Because of the disassembly, all the analysis to board level, all of the calculating for costing purposes, Munro finds that the BMW engineers have created not only a vehicle, but process knowledge and capability that is extensible to other vehicles, that should revolutionize the thinking at other OEMs. . .although as he points out in this week’s “Autoline After Hours,” he has found limited interest in the 40,000-page report they have produced as a result of their work by U.S.-based OEMs.

That said, he has had, and continues to have, numerous visits by Chinese car companies.

Unlike most shows, where the guest is on set for 30 minutes, Munro talks to host John McElroy, Lindsay Brooke of Automotive Engineering International and me for the full hour—and then some.

So if you’re interested in composite-intensive vehicles, electric vehicles, automotive benchmarking, automotive design, automotive engineering, or why companies like Munro & Associates are in need of engineers, then this is required viewing:

 


Dreaming of Lamborghinis


By: Gary S. Vasilash 24. April 2015

When you think “Waldorf Astoria,” you probably think about some pretty sumptuous digs. After all, the mere name of the hotel drips class.

As we’ve recently seen, hotels of an upper echelon are working with auto makers to tie vaunted brands together, or to provide guests with something that goes above and beyond the norm of, say, exquisite concierge service.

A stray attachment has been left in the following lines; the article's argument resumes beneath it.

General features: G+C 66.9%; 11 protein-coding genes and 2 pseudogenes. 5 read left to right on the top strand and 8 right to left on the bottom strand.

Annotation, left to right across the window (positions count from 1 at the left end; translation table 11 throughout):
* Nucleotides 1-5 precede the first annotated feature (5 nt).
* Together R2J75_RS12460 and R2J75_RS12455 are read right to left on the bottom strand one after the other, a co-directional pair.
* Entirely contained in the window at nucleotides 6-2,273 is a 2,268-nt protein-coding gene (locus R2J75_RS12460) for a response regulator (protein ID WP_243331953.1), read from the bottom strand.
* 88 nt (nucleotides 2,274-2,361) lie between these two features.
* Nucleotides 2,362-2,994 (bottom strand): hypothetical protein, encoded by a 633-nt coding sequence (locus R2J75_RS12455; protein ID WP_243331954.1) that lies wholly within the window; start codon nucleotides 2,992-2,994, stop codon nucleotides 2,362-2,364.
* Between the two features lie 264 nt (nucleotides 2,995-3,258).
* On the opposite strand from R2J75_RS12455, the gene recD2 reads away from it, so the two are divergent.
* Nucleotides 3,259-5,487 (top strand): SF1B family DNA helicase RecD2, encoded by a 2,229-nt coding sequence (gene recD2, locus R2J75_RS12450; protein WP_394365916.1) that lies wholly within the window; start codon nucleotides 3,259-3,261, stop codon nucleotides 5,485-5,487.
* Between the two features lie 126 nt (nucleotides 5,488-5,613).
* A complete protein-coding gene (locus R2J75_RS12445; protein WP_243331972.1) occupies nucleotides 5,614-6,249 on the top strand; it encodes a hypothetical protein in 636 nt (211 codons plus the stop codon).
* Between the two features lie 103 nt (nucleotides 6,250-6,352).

Lambo

And Waldorf Astoria is taking this to something of an extreme, as it is offering the “Waldorf Astoria Driving Experiences” at 12 of its 26 hotels and resorts in the U.S., Europe and the United Arab Emirates.

What this means is that guests will be able to book time in a Ferrari 458 Italia, McLaren MP4-12C, Porsche GT3, Lamborghini Huracan, or Lamborghini Gallardo. And as these cars are rather, well, above and beyond the norm that many of the guests are likely to be familiar with, Waldorf has hired drivers Didier Theys, Vanina Ickx and Eric Van De Poele to be driving directors.

As Theys said, “With a little coaching and advice, drivers of all skill levels can have a memorable day behind the wheel.”

We think that most will probably need more than a “little coaching,” and as for advice, “Slow down” is probably going to be the most appropriate.




« Prev | | Next »

RSS RSS  |  Atom Atom